global economy

Eurozone economy in ‘steep downturn,’ says key survey

Agence France-Presse

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Eurozone economy in ‘steep downturn,’ says key survey

CLOSED. This photo taken on November 12, 2020, shows the empty terrace of a closed restaurant on the Champs-Elysees avenue in Paris, during a second national lockdown in France aimed at curbing the spread of COVID-19.

Photo by Stephane de Sakutin/AFP

IHS Markit forecasts the eurozone economy would contract by a historic 7.4% in 2020 and recover by just 3.7% in 2021

Eurozone economic activity plunged in November, a key survey showed on Monday, November 23, due to a resurgence of lockdowns across Europe as the second wave of the coronavirus tightened its grip.

“The eurozone economy has plunged back into a severe decline in November amid renewed efforts to quash the rising tide of COVID-19 infections,” said Chris Williamson, chief economist at IHS Markit.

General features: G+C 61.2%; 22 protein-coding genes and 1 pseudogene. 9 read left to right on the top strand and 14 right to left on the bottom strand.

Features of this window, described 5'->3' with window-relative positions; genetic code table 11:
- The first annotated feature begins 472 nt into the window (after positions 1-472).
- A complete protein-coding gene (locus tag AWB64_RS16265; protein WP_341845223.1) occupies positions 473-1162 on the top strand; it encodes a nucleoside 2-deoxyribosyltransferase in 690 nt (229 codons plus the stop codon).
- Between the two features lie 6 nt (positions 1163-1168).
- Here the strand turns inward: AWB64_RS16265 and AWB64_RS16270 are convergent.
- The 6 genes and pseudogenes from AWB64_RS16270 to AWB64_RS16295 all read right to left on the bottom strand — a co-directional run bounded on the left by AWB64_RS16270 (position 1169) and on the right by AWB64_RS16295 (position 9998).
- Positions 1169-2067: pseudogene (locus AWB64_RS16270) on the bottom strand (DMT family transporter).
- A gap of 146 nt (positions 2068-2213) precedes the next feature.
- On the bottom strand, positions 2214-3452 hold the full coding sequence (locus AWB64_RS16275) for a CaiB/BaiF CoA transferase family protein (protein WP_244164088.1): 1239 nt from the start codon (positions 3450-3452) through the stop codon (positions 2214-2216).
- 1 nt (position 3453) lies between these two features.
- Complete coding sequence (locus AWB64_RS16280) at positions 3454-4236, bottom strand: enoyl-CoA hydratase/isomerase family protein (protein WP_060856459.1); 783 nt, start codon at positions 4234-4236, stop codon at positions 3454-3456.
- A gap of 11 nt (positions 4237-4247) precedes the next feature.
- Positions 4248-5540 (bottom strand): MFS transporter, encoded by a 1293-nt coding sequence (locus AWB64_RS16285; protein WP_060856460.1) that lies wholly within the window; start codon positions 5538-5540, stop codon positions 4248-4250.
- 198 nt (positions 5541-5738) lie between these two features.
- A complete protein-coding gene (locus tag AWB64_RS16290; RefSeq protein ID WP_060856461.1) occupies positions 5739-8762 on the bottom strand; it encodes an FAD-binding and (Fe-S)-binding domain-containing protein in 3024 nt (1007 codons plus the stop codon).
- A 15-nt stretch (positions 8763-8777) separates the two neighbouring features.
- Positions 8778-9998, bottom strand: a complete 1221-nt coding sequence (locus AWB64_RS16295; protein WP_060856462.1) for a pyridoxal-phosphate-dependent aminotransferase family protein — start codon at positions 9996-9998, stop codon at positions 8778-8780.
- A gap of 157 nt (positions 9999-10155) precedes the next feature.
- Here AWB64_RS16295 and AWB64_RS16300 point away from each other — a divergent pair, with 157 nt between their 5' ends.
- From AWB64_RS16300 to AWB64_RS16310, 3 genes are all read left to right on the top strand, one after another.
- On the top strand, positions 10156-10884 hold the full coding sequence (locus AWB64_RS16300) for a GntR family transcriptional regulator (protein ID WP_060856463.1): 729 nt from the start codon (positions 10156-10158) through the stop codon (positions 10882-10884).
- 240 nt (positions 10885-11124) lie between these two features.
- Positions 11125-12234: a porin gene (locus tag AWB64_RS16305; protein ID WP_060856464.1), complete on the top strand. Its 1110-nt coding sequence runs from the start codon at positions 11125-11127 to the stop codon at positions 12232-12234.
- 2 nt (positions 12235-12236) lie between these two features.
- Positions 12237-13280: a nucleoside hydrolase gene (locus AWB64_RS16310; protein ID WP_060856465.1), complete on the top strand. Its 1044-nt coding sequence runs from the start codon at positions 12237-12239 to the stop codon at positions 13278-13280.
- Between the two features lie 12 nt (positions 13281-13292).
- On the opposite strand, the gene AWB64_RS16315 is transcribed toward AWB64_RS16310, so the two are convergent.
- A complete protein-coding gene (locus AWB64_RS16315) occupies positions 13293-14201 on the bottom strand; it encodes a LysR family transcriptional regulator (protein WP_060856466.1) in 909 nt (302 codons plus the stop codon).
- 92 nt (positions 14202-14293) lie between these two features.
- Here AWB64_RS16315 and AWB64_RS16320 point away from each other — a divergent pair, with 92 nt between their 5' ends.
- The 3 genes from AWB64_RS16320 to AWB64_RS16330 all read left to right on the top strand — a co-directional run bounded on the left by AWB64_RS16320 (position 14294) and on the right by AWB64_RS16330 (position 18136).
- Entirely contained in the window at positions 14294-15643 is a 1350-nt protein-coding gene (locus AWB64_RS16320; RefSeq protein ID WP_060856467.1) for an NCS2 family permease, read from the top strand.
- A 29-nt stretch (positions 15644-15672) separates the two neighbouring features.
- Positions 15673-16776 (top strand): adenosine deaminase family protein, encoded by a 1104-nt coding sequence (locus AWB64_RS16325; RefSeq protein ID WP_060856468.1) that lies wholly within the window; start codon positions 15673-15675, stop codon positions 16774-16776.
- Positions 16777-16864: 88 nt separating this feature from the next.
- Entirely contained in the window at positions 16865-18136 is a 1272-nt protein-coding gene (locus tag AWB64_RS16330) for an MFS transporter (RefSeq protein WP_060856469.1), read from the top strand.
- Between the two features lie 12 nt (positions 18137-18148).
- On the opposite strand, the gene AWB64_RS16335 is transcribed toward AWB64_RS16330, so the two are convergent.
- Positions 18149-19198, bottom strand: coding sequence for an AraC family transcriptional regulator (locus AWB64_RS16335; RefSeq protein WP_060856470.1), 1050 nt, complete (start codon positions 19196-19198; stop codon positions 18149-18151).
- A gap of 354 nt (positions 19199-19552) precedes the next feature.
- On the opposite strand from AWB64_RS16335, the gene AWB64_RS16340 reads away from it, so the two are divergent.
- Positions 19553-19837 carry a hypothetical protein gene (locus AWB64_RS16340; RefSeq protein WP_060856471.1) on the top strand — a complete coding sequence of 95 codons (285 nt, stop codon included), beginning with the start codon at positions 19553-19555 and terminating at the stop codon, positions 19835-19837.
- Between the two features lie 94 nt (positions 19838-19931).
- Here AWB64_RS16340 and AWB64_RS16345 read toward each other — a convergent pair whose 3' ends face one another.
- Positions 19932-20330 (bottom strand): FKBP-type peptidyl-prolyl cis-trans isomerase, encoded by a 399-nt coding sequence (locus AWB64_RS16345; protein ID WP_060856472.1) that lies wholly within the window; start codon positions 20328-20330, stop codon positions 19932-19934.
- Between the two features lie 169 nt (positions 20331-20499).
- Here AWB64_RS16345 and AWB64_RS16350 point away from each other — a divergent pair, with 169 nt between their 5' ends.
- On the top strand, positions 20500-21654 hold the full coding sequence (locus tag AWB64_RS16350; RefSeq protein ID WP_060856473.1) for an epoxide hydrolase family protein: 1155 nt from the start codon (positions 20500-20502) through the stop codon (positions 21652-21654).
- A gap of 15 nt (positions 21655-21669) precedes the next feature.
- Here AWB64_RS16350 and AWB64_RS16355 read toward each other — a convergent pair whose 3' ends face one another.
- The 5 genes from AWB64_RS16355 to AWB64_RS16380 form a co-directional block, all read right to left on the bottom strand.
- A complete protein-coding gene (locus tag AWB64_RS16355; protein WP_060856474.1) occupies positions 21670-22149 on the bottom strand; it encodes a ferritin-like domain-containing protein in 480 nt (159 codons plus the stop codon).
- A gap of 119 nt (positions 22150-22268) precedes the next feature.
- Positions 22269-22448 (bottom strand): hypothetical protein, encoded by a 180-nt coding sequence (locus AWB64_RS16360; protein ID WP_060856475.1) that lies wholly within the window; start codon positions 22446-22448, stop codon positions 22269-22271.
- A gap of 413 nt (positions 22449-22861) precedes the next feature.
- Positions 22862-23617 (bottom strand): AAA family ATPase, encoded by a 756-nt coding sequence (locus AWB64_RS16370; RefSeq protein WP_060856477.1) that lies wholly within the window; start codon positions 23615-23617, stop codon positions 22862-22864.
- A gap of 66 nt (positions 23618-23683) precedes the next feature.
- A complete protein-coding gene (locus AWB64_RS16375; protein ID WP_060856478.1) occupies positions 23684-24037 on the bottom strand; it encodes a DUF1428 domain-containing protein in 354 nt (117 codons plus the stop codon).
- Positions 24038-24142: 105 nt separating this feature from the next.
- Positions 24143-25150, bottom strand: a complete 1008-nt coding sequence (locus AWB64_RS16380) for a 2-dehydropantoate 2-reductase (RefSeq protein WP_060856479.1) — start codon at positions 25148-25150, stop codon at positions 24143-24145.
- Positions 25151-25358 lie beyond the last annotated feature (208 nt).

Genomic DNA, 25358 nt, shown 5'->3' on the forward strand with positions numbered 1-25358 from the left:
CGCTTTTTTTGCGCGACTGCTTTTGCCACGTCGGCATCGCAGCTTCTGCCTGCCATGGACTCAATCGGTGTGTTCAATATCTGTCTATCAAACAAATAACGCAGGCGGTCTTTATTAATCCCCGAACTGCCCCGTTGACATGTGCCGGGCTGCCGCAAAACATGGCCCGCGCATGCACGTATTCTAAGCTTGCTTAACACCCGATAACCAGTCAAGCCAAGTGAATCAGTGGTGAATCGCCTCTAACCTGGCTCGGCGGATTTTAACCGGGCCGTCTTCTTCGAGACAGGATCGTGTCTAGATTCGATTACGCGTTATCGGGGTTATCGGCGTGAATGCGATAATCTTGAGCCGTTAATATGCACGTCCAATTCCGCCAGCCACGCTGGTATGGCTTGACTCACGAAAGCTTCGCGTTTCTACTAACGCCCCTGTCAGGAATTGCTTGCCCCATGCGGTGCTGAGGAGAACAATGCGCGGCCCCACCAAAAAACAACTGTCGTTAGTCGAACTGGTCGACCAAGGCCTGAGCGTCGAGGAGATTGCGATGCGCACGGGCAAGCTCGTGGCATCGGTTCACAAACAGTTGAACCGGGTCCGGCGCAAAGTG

The firm’s closely watched Purchasing Managers’ Index (PMI) plummeted to 45.1 points from 50.0 points in October, well below the key 50-point level which indicates growth.

IHS Markit said this offered a clear indication that the economy in the 19-member single currency area would stumble back into recession in the 4th quarter, erasing any gains seen over the middle of the year.

Importantly, “the further downturn of the economy…represents a major setback to the region’s health and extends the recovery period,” Williamson said.

All was not bleak, with survey results demonstrating emerging optimism for a better recovery next year on the back of signs effective vaccines were close at hand.

Still, IHS Markit said it forecast the eurozone economy would contract by a historic 7.4% in 2020 and expected a recovery of just 3.7% in 2021.

IHS Markit said the downturn in November was broad but would hit the service sectors the hardest, especially those most constrained by the partial lockdowns.

France, the bloc’s second biggest economy, was particularly hard-hit with a result of just 39.9 points on the PMI, indicating a very deep downturn.

The eurozone’s No. 1 economy, Germany, managed to show expansion in the period, probably buoyed by factory exports to Asia and a relatively lower rate of coronavirus infections. –

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